Rare da Vinci Exhibit at Smithsonian’s National Air and Space Museum

Photo courtesy National Air and Space Museum

From the Air and Space museum:

Leonardo da Vinci’s Codex on the Flight of Birds
Opens September 13, 2013 through October 22, 2013

Admission is free, but timed tickets are required during the first week (September 13 through 19).

You may obtain free timed tickets at the Lockheed Martin IMAX Theater or the museum store outlet inside the Independence Avenue entrance.

To reserve timed tickets in advance, call (866) 868-7774 or order tickets online. Service fees apply to advance online and phone orders. Please check this website for changes to this policy.

Leonardo da Vinci created masterpieces of art and sculpture. Equally remarkable, his aggregate achievements in engineering, mathematics, anatomy, geology, physics, music, military technology, aeronautics, and a wide range of other fields, not only stood without peer in his own time, but were strikingly prescient for the distant future. He recorded his forward-looking ideas in thousands of notebook pages, known as codices. He produced one codex entirely on flight in 1505-1506, the Codex on the Flight of Birds.

Among the many subjects Leonardo studied, the possibility of human mechanical flight held particular fascination. He produced more than 35,000 words and 500 sketches dealing with flying machines, the nature of air, and bird flight. In the Codex on the Flight of Birds Leonardo outlined a number of observations and beginning concepts that would find a place in the development of a successful airplane in the early twentieth century.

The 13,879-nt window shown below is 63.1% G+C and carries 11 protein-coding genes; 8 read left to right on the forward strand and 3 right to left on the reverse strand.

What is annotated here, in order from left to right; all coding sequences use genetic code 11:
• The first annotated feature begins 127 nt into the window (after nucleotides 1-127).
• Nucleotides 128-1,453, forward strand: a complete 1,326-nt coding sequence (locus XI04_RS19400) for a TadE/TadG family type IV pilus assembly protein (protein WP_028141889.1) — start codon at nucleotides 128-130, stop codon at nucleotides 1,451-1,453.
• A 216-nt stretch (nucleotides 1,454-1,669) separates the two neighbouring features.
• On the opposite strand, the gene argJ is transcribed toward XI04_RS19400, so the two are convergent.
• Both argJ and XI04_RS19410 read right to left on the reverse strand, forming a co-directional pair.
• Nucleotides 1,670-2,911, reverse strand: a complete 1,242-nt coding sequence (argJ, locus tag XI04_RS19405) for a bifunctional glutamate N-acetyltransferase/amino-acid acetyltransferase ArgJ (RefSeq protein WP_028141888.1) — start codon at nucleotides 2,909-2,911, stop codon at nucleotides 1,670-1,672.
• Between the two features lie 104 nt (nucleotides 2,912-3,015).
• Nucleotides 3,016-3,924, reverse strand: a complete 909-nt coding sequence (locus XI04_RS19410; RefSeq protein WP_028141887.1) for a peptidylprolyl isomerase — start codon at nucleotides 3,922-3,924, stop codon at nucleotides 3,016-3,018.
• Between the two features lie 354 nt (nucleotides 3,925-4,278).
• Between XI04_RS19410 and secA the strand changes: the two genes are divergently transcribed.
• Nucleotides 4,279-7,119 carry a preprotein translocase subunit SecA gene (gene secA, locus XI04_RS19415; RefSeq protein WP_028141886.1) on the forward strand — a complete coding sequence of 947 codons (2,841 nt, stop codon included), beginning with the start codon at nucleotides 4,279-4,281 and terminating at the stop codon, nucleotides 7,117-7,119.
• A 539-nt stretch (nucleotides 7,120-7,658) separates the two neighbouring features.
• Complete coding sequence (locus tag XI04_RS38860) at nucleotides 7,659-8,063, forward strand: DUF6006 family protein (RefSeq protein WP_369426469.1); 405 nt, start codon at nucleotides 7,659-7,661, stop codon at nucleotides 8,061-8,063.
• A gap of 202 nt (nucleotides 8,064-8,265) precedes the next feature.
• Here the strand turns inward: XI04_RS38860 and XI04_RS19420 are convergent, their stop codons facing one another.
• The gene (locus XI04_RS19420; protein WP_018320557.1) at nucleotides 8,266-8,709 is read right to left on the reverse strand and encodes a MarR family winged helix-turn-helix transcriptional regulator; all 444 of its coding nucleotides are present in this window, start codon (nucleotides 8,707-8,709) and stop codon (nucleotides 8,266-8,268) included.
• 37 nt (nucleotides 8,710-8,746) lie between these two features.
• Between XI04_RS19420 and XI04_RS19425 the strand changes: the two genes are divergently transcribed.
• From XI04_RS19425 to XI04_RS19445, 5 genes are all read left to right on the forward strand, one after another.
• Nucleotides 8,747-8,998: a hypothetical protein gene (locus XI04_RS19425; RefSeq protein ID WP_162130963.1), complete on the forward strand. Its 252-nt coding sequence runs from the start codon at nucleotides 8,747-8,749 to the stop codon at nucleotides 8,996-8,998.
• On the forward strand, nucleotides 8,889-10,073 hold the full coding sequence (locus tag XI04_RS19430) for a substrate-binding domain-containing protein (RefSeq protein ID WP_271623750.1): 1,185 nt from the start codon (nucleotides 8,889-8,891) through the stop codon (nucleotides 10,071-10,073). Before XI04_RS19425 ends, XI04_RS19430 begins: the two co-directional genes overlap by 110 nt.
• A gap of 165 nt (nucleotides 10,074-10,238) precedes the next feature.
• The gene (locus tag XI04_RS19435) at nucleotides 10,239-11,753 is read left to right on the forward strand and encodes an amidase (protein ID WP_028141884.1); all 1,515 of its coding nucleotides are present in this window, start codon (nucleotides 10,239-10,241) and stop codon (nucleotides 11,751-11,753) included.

Hundreds of years before any real progress toward a practical flying machine was achieved, Leonardo expressed the seeds of the ideas that would lead to humans spreading their wings. This extraordinary document, exhibited outside of Italy only a few times, will be displayed in The Wright Brothers & The Invention of the Aerial Age gallery. The Codex exhibit will be a once-in-a-lifetime opportunity to appreciate the genius of da Vinci in the same space as the Wright Flyer, which made the airplane a reality four centuries after the Leonardo produced the Codex on the Flight of Birds.”

Ed. Note: You can see all events here and you can schedule your own event listing here.

4 Comment

  • Sorry, I can’t help myself:

    He’s properly identified as Leonardo or Leonardo da Vinci. Calling him da Vinci is like saying “from Vinci”. It doesn’t mean anything.

    • Thank you, for being that guy, so I don’t have to. No, really. I was going to have to say it if you hadn’t. 😀

    • I had no idea, but I fully intend on pulling this fact out at a happy hour sometime soon (well, maybe not soon, but whenever the opportunity presents itself.) Did he have a last name? I’m so intrigued.

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